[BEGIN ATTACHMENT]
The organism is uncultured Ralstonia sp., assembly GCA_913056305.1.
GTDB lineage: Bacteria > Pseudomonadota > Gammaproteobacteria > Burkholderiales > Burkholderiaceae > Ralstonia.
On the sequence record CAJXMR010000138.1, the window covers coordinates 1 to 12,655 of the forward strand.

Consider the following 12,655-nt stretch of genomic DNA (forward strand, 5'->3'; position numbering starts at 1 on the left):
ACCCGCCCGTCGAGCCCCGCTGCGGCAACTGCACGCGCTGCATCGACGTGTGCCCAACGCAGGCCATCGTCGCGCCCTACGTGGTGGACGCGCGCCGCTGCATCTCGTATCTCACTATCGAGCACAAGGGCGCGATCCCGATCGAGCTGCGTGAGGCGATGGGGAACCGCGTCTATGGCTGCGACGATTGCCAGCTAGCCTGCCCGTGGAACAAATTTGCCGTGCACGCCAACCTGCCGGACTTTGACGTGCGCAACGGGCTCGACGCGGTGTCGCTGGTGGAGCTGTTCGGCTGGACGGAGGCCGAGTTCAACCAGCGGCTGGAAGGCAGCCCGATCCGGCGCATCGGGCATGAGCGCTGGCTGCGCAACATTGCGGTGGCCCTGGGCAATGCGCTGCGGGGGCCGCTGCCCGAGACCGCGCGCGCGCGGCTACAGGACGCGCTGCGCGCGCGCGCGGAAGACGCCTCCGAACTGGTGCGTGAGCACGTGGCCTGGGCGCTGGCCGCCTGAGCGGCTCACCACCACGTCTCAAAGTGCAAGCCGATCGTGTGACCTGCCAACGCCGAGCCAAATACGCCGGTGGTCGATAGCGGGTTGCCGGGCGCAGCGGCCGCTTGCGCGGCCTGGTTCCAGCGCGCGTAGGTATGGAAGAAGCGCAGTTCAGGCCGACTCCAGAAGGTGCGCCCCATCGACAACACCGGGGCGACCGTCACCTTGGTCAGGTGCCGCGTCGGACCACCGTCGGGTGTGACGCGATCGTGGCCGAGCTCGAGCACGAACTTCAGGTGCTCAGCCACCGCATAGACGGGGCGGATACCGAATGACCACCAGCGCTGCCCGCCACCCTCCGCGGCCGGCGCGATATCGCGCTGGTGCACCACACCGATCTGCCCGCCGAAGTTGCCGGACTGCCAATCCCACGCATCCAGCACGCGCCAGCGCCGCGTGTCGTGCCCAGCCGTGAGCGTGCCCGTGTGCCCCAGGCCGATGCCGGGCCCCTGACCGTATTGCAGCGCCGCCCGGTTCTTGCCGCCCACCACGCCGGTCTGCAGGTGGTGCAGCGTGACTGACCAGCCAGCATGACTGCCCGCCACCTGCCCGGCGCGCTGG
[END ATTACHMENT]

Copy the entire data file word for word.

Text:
The organism is uncultured Ralstonia sp., assembly GCA_913056305.1.
GTDB lineage: Bacteria > Pseudomonadota > Gammaproteobacteria > Burkholderiales > Burkholderiaceae > Ralstonia.
On the sequence record CAJXMR010000138.1, the window covers coordinates 1 to 12,655 of the forward strand.

Consider the following 12,655-nt stretch of genomic DNA (forward strand, 5'->3'; position numbering starts at 1 on the left):
ACCCGCCCGTCGAGCCCCGCTGCGGCAACTGCACGCGCTGCATCGACGTGTGCCCAACGCAGGCCATCGTCGCGCCCTACGTGGTGGACGCGCGCCGCTGCATCTCGTATCTCACTATCGAGCACAAGGGCGCGATCCCGATCGAGCTGCGTGAGGCGATGGGGAACCGCGTCTATGGCTGCGACGATTGCCAGCTAGCCTGCCCGTGGAACAAATTTGCCGTGCACGCCAACCTGCCGGACTTTGACGTGCGCAACGGGCTCGACGCGGTGTCGCTGGTGGAGCTGTTCGGCTGGACGGAGGCCGAGTTCAACCAGCGGCTGGAAGGCAGCCCGATCCGGCGCATCGGGCATGAGCGCTGGCTGCGCAACATTGCGGTGGCCCTGGGCAATGCGCTGCGGGGGCCGCTGCCCGAGACCGCGCGCGCGCGGCTACAGGACGCGCTGCGCGCGCGCGCGGAAGACGCCTCCGAACTGGTGCGTGAGCACGTGGCCTGGGCGCTGGCCGCCTGAGCGGCTCACCACCACGTCTCAAAGTGCAAGCCGATCGTGTGACCTGCCAACGCCGAGCCAAATACGCCGGTGGTCGATAGCGGGTTGCCGGGCGCAGCGGCCGCTTGCGCGGCCTGGTTCCAGCGCGCGTAGGTATGGAAGAAGCGCAGTTCAGGCCGACTCCAGAAGGTGCGCCCCATCGACAACACCGGGGCGACCGTCACCTTGGTCAGGTGCCGCGTCGGACCACCGTCGGGTGTGACGCGATCGTGGCCGAGCTCGAGCACGAACTTCAGGTGCTCAGCCACCGCATAGACGGGGCGGATACCGAATGACCACCAGCGCTGCCCGCCACCCTCCGCGGCCGGCGCGATATCGCGCTGGTGCACCACACCGATCTGCCCGCCGAAGTTGCCGGACTGCCAATCCCACGCATCCAGCACGCGCCAGCGCCGCGTGTCGTGCCCAGCCGTGAGCGTGCCCGTGTGCCCCAGGCCGATGCCGGGCCCCTGACCGTATTGCAGCGCCGCCCGGTTCTTGCCGCCCACCACGCCGGTCTGCAGGTGGTGCAGCGTGACTGACCAGCCAGCATGACTGCCCGCCACCTGCCCGGCGCGCTGG